Leading researchers, including University of Leeds academics, want to see a decade of “global action” to restore the world’s lost and depleted forests.
They argue that with the right policies, forest restoration can benefit both nature and the people who live and work in the forests.
A landmark edition of the academic journal, Philosophical Transactions of the Royal Society: Biological Sciences, has published 20 articles by 192 academics from around the world revealing the benefits of forest restoration.
Professor Andy Marshall, from the University of the Sunshine Coast in Australia who led the international collaboration, said the researchers were committed to bringing about change based on the results of scientific study.
He added: “Our goals are ambitious and intend to deliver long-term success by learning from the past, from choosing the right location and restoration method through to mitigating socioeconomic pressures, weather extremes and people-wildlife interactions.
“Almost 200 authors from 27 countries and the United Nations’ taskforce are working to ensure these findings really make a difference to forest restoration and inspire action around the world, particularly in the developing tropics where much of this research has been undertaken.”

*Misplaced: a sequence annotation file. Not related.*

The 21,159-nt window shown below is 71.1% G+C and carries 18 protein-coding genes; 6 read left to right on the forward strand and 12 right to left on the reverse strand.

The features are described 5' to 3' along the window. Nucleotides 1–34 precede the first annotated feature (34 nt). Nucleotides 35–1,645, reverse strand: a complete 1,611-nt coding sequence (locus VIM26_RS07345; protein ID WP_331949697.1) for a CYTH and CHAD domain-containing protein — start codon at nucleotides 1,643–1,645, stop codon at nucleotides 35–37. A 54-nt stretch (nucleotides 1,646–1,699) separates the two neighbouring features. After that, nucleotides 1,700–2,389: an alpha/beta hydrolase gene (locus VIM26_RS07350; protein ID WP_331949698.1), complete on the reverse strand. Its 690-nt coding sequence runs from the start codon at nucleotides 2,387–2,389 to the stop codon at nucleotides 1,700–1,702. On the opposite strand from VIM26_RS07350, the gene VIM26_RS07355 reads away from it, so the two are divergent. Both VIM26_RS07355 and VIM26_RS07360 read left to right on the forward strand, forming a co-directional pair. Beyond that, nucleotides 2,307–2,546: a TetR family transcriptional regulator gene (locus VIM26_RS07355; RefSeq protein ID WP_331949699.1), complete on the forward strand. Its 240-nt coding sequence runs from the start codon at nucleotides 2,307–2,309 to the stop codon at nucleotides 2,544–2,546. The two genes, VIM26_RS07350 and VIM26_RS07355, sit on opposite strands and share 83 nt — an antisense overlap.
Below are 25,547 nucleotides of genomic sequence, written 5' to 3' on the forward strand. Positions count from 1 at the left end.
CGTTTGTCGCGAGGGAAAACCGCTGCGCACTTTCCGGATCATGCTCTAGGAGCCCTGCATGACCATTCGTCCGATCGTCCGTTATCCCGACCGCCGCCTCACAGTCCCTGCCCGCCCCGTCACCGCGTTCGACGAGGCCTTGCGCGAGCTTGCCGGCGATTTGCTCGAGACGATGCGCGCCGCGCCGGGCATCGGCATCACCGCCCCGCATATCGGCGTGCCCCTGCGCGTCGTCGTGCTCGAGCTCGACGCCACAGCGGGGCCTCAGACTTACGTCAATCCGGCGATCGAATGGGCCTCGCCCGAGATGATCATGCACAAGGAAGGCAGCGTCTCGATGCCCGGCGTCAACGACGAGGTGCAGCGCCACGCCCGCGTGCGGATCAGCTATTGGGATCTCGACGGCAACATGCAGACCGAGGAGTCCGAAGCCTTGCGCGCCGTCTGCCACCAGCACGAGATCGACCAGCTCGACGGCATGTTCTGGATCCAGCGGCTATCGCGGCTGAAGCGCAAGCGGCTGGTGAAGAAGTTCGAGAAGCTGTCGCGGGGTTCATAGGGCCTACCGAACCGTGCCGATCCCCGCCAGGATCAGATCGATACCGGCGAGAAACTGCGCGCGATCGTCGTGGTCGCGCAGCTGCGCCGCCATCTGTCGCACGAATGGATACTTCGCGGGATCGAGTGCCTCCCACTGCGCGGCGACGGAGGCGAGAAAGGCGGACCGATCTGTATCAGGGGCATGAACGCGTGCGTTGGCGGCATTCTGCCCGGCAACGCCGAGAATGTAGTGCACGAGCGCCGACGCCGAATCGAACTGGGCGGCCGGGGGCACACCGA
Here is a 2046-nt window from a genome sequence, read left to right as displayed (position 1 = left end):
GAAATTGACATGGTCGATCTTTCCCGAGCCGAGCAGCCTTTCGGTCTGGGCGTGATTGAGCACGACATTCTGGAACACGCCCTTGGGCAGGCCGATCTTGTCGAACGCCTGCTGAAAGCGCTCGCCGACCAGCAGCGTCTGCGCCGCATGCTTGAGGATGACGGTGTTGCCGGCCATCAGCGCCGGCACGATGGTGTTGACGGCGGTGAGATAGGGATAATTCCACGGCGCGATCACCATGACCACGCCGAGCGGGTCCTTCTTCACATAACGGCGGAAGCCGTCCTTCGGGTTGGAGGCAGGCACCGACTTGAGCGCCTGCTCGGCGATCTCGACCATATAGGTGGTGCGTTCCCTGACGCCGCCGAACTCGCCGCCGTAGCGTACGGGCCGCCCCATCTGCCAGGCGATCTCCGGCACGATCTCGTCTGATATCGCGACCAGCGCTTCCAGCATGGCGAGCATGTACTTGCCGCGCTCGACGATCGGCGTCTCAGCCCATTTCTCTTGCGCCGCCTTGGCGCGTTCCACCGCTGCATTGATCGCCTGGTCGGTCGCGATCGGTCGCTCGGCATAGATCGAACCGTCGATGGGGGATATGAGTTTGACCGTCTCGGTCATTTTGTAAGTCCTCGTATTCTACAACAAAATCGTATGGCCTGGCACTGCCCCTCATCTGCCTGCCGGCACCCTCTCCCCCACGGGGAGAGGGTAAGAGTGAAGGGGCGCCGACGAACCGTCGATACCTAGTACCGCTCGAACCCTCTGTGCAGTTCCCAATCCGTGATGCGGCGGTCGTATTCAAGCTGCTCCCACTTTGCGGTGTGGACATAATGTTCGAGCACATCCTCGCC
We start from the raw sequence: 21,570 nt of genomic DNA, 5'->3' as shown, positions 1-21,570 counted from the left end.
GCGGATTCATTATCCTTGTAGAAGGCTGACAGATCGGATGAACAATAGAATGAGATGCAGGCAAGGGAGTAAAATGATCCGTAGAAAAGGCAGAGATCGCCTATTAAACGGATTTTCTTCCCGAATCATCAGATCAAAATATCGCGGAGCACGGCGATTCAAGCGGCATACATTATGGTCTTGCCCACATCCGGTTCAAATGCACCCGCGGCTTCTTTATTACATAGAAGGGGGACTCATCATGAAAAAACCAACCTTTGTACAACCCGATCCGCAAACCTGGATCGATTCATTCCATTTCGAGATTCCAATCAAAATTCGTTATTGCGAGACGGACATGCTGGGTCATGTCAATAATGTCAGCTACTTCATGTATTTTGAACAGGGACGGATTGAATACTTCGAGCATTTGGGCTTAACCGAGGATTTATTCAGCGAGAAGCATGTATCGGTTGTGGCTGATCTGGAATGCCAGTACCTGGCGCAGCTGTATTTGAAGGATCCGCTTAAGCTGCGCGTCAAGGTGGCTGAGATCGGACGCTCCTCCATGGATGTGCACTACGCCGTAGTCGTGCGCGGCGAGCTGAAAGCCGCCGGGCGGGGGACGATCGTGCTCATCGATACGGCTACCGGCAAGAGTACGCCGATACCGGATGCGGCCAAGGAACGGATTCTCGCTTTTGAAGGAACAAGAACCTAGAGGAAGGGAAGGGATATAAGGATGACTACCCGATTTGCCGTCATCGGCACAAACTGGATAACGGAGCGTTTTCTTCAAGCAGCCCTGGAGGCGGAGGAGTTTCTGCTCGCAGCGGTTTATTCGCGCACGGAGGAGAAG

Restoring global forests is part of the UN’s Decade on Ecosystem Restoration which runs until 2030. The UN says land degradation from pollution, overuse and conversion to other uses affects 3.2 million people. The loss of habitats has pushed one million species close to extinction.
The researchers say the Decade on Ecosystem Reconstruction is a critical opportunity to restore lost and damaged habitats.
They identify 15 key priority areas where science needs to be targeted, including greater efforts to involve local people in restoration projects; to manage natural regrowth of forests rather than rely on introduced species; and better communication of scientific evidence to policymakers.
Leeds academics were senior authors on the following papers in the journal: